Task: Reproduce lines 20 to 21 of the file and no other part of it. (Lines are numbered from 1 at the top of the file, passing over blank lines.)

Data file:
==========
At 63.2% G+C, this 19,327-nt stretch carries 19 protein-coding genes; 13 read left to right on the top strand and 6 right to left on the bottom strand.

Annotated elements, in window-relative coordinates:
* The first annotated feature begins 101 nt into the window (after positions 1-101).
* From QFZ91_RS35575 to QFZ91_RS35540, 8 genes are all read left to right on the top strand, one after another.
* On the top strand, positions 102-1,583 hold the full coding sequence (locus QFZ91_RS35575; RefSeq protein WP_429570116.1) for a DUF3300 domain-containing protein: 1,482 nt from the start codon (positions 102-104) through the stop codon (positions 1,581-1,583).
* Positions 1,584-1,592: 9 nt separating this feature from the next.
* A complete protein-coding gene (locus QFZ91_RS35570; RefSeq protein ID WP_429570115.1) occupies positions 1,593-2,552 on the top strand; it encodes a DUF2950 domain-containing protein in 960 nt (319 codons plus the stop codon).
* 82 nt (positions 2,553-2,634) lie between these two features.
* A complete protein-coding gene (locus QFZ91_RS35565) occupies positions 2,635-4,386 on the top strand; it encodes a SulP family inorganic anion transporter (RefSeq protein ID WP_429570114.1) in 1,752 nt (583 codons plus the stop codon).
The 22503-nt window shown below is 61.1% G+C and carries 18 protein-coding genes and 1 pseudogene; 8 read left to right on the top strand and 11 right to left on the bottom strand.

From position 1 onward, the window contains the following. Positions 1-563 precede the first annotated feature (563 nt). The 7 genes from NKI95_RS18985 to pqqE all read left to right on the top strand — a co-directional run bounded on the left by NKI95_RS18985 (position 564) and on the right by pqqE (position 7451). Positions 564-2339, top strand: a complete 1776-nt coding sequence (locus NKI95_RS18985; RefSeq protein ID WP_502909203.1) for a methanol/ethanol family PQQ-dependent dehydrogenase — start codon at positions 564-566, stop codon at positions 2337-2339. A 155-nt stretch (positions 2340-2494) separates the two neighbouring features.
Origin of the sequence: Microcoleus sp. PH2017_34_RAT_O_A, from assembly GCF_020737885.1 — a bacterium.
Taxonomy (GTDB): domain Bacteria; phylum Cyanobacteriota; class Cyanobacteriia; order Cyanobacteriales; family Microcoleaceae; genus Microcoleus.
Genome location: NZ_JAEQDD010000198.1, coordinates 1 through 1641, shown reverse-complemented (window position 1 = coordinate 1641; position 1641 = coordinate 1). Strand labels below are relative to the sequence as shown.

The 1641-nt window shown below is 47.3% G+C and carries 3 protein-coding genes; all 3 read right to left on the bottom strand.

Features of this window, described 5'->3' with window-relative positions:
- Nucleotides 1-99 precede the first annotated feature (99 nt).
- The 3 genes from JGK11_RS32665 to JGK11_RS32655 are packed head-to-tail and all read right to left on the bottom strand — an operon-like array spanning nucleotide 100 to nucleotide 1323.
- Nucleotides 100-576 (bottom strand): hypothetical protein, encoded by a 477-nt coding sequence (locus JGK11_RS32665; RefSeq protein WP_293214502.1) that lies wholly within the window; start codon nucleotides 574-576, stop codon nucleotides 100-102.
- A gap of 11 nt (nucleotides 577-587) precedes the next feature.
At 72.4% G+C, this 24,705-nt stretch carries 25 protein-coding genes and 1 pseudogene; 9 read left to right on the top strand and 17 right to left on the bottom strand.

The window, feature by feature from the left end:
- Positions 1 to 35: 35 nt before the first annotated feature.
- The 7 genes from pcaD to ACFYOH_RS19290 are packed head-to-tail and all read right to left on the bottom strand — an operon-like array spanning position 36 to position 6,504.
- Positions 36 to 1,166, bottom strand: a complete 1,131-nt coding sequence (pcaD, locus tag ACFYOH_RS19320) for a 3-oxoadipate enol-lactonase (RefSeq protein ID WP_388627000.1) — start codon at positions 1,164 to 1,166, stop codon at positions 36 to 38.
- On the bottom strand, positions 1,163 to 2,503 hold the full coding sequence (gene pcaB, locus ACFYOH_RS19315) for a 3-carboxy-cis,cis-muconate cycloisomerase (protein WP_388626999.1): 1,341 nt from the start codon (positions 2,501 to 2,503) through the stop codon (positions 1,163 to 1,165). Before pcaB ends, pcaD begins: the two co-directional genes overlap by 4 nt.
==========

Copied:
- A gap of 11 nt (nucleotides 577-587) precedes the next feature.
At 72.4% G+C, this 24,705-nt stretch carries 25 protein-coding genes and 1 pseudogene; 9 read left to right on the top strand and 17 right to left on the bottom strand.